CNN INSIDE POLITICS
Blix Calls for More Time for Inspections; How Well Did Bush Do in Last Night's Speech?
Aired March 7, 2003 - 16:00 ET
THIS IS A RUSH TRANSCRIPT. THIS COPY MAY NOT BE IN ITS FINAL FORM AND MAY BE UPDATED.
ANNOUNCER: In the trenches. With Iraqis and Americans preparing for war, U.N. inspectors want more time.
HANS BLIX, CHIEF U.N. WEAPONS INSPECTOR: It will not take years, nor weeks, but months.
COLIN POWELL, SECRETARY OF STATE: The clock continues to tick, and the consequences of Saddam Hussein's continued refusal to disarm will be very, very real.
Is a deadline in the works? We'll update the timetable for the final round of diplomacy.
GEORGE W. BUSH, PRESIDENT OF THE UNITED STATES: King, John King. This is a scripted...
ANNOUNCER: The president's prime-time performance. Was it boffo, boring or somewhere in between?
Facing the stress. Has the showdown with Iraq taken a physical toll on the British prime minister?
ANNOUNCER: Live from Washington, this is INSIDE POLITICS with Judy Woodruff.
JUDY WOODRUFF, CNN ANCHOR: Thank you for joining us.
The United States and key members of the United Nations Security Council are as divided as ever over war with Iraq. And a new proposal to give Saddam Hussein a deadline doesn't seem to be changing that.
In this "NewsCycle," the U.S. and Britain want the Security Council to vote next week on their new plan to give Iraq until March 17 to fully disarm. But three nations with U.N. veto power remain opposed to military action after hearing from U.N. weapons inspectors today.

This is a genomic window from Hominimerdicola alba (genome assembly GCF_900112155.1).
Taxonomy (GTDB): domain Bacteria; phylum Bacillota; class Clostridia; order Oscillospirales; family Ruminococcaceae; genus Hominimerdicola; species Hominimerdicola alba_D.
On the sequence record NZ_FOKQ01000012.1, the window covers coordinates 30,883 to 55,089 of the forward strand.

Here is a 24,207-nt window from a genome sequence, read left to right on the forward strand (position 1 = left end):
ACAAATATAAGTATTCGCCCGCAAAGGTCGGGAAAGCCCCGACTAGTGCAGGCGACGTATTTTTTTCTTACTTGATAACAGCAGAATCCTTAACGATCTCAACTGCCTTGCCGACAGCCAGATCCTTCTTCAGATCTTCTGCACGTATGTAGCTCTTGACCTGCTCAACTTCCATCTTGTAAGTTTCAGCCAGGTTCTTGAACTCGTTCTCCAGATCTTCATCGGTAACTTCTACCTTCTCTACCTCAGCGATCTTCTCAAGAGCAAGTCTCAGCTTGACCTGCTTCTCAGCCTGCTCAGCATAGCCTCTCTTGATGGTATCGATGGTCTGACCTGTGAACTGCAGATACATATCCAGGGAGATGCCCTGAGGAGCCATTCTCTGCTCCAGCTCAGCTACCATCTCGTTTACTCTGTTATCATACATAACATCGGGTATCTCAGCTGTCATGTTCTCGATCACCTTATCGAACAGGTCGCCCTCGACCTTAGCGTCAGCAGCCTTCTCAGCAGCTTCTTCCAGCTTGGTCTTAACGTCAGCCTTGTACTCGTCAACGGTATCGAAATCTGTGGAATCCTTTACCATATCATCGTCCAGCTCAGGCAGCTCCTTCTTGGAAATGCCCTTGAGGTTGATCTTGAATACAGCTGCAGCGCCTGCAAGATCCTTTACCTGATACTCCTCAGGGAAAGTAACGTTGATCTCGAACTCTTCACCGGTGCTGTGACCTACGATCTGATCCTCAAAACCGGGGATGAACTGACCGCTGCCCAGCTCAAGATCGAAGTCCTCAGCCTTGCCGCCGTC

(BEGIN VIDEO CLIP)
DOMINIQUE DE VILLEPIN, FRENCH FOREIGN MINISTER: We do not accept any ultimatum, any automatic use of force. They are giving the deadline of the 17th of March, which is ten days. We don't think that we go to war on timetable.
(END VIDEO CLIP)
WOODRUFF: Chief arms inspectors Hans Blix and Mohamed ElBaradei today reported improved cooperation by Iraq. But Blix said that sobering questions remain about Baghdad's weapons of mass destruction. The inspectors disputed a U.S. claim that Iraq has mobile weapons production centers, and said there is still no evidence that Iraq has resumed its nuclear weapons program. Blix said Iraq had not destroyed any more banned missiles today. He said he hopes it's a temporary break after significant progress.
(BEGIN VIDEO CLIP)
BLIX: The destruction undertaken constitutes a substantial measure of disarmament, indeed, the first since the middle of the 1990s. We are not watching the breaking of toothpicks. Lethal weapons are being destroyed.